I wanted, so badly, for magic to be real. At an age where a man in a red suit could climb down chimneys and deliver what I wanted, I felt sure that anything could happen; if I just knew the right set of incantations or spells, anything was possible. I distinctly remember the day that I learned the truth. I was dismal and distraught, as I grappled with the reality of a world without magic. Everything was just as boring and ordinary as it seemed. If I could, I would reassure my younger self and tell her that even if wands, phoenixes, time turners, and Animagi were not things that could exist in the real world, that didn’t mean that there is no magic.
What I have been able to take away from my love for you, Harry Potter, is a sense of excitement and wonder for the world. There is magic in fiction, in being able to get lost in a book, movie, or play and investing in characters and stories in a way that reveals our true and idealized selves. There is a sort of magic in art, music, science, and in connecting with another human being. We do not know everything about how the universe works or how people work. Instead of feeling frustrated by the seemingly insurmountable task to understand the world, I feel truly excited to investigate and learn more. With every new experience, every place I go, and every person I meet, there is potential for magic.
There are many other things that you have taught me. I appreciated how each individual in the trio played a role: Hermione with her smarts and hard work, Ron with his loyalty and humor, and Harry with his passion and courage. They were not all the same; each of their unique backgrounds and personalities contributed to how they worked as a team. This taught me to appreciate the different strengths that every individual has to offer. I admired Hermione’s almost unfailing persistence in supporting S.P.E.W. and her attempts to help others, even when no one else supported her cause. Throughout the books, there were themes regarding prejudice and the need for tolerance and acceptance; these values have translated directly into who I am today, leading me into a field that allows me to help families and children of all backgrounds and socioeconomic statuses.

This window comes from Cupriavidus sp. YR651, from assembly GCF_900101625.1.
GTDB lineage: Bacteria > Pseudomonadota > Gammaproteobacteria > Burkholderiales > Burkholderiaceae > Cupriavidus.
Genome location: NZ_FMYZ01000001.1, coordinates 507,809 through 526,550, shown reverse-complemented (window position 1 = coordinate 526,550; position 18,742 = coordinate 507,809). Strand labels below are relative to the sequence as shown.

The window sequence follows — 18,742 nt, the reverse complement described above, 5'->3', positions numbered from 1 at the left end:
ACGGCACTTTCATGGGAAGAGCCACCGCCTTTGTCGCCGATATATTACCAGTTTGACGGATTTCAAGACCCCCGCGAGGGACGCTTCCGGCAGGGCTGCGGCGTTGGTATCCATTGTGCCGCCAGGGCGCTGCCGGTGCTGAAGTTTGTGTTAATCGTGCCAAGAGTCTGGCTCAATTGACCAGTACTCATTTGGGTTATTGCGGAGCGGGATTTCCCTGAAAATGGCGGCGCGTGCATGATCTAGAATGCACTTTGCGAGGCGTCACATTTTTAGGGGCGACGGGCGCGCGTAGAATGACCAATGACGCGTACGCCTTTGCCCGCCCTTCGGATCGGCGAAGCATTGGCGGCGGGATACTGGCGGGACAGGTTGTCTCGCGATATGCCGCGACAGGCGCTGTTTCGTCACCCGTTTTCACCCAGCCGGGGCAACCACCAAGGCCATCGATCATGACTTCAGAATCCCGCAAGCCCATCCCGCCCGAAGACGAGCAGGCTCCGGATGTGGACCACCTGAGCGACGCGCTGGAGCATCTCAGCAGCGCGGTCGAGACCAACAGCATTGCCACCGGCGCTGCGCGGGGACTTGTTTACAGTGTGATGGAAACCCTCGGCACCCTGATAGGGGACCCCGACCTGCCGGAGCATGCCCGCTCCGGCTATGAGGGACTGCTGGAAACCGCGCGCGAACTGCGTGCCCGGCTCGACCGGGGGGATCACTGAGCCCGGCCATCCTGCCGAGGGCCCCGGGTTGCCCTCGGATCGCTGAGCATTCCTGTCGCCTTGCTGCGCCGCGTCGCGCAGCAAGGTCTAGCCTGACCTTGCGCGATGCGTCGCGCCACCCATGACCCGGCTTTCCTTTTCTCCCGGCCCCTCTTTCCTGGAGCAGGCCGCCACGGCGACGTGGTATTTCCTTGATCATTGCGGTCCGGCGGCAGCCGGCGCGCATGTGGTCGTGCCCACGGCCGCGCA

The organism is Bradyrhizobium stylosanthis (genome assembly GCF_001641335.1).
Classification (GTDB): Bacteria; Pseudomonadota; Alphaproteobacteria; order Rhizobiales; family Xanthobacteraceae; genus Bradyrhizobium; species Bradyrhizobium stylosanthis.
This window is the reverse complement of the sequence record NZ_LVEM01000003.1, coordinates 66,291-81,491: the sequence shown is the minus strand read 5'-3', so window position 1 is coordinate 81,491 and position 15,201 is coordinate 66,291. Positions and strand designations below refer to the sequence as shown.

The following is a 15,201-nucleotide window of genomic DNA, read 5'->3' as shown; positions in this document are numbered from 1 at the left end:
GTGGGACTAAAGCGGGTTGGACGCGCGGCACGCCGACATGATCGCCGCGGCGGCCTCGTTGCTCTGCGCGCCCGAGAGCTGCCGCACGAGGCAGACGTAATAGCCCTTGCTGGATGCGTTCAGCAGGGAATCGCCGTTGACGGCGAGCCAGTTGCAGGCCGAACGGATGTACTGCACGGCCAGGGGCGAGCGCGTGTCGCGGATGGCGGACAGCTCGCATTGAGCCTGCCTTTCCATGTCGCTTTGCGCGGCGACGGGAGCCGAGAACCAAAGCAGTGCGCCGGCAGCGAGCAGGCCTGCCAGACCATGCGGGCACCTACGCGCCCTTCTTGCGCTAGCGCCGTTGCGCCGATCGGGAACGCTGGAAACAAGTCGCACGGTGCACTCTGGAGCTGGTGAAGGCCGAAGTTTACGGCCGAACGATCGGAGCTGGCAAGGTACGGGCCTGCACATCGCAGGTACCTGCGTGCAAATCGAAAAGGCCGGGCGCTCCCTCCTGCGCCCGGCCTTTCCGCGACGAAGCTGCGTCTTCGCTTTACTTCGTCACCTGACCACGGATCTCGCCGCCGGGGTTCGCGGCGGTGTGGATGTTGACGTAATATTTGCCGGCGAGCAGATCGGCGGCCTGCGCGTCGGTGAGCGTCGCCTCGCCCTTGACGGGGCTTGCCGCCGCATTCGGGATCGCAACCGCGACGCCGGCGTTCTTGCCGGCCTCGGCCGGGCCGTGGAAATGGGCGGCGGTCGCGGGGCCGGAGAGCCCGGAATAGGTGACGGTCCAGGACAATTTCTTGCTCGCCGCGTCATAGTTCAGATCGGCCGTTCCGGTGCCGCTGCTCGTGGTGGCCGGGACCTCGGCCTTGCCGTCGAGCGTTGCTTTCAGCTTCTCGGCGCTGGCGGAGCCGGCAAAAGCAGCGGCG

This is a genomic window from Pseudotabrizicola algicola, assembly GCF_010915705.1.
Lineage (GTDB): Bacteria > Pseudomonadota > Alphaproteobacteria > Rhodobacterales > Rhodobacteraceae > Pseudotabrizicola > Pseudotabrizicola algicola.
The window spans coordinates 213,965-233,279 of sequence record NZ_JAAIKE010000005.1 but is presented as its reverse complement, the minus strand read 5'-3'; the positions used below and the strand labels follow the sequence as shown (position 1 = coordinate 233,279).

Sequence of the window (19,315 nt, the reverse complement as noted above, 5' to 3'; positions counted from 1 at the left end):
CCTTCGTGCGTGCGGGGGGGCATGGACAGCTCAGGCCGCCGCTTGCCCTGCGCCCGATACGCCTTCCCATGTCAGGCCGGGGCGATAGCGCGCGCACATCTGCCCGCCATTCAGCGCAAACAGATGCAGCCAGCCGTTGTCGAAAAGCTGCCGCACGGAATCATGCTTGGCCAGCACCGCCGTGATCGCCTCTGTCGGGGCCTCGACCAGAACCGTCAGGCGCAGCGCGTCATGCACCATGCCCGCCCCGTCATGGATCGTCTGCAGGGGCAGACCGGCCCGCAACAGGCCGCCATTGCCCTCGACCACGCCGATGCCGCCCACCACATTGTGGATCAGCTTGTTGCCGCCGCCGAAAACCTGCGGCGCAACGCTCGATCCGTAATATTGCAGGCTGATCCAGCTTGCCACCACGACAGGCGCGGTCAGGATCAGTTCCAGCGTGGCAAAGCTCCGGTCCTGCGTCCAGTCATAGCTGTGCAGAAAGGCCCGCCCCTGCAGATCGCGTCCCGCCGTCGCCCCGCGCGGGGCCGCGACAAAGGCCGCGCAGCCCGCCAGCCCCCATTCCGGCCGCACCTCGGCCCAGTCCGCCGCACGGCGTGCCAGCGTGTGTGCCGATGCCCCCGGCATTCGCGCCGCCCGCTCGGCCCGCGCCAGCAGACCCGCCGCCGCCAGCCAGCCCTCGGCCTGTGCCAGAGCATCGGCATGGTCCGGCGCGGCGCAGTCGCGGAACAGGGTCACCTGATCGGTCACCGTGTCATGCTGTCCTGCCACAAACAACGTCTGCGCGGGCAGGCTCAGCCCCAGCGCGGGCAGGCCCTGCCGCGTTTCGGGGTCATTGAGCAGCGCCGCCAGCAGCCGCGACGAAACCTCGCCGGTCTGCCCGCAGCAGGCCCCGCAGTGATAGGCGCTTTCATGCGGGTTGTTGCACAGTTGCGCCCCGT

Now that I live in my own apartment, I have a second Harry Potter shelf that includes the series in both paperback versions (Mary GrandPré and Kazu Kibuishi), the illustrated version of The Sorcerer’s Stone, a Harry Potter coloring book, a time turner necklace, The Tales of Beedle the Bard, a Ravenclaw necktie, the elder wand, and a used ticket stub for entrance to The Wizarding World of Harry Potter. As a 25-year-old, my love has not wavered.
Anyway, thanks for everything. I have already pre-ordered Harry Potter and the Cursed Child, so I look forward to seeing you soon, old friend.